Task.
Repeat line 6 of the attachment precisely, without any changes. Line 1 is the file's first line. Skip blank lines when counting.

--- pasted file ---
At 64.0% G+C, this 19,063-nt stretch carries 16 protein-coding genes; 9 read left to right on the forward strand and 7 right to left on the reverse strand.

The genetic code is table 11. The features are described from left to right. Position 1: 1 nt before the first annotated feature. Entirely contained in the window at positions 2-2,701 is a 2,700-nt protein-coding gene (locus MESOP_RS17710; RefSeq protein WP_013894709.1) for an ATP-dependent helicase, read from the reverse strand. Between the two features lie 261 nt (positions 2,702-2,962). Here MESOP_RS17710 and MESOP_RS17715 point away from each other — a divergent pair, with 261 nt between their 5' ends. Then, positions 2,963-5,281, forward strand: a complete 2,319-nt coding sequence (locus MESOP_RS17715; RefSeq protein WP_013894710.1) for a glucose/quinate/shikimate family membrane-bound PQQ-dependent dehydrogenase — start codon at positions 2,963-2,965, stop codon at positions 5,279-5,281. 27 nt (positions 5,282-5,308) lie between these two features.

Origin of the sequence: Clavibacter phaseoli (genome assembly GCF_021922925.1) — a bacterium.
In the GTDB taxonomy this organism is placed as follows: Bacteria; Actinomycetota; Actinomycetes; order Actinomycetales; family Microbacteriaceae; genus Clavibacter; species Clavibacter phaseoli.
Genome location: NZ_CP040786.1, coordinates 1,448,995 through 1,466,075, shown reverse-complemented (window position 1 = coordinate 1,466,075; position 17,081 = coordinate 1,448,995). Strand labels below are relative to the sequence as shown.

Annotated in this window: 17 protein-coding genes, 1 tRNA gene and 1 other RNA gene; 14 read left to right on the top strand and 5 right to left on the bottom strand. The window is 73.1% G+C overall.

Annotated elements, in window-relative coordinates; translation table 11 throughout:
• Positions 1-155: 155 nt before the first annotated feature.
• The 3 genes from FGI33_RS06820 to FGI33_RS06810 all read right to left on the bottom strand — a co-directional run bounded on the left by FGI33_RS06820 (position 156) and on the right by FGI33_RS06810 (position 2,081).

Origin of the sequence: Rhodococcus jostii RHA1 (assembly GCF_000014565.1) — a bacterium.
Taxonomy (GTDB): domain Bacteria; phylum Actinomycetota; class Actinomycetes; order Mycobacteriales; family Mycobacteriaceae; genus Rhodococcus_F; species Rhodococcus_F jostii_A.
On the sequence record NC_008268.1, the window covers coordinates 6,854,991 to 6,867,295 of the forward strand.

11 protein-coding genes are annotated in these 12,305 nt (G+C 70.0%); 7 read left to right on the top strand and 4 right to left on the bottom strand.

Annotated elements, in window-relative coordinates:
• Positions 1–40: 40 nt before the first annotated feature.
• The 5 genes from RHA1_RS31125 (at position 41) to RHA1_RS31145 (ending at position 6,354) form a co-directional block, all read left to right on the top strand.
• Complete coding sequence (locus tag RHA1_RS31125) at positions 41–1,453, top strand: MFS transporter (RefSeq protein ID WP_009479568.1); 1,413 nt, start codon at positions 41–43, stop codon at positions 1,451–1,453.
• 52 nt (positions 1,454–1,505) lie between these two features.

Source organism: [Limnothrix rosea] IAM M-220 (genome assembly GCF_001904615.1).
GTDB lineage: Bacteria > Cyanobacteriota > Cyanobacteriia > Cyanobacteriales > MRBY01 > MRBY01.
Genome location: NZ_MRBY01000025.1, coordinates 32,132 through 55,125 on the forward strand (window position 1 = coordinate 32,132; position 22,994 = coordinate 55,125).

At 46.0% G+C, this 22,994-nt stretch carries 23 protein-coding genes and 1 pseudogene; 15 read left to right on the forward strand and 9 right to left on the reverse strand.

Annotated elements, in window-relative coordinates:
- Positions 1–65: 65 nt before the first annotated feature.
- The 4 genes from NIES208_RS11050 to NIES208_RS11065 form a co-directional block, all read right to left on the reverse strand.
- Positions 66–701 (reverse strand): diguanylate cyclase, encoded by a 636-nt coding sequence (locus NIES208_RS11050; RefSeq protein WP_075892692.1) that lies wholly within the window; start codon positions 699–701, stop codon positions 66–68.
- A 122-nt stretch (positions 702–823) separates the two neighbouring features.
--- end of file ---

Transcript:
Annotated in this window: 17 protein-coding genes, 1 tRNA gene and 1 other RNA gene; 14 read left to right on the top strand and 5 right to left on the bottom strand. The window is 73.1% G+C overall.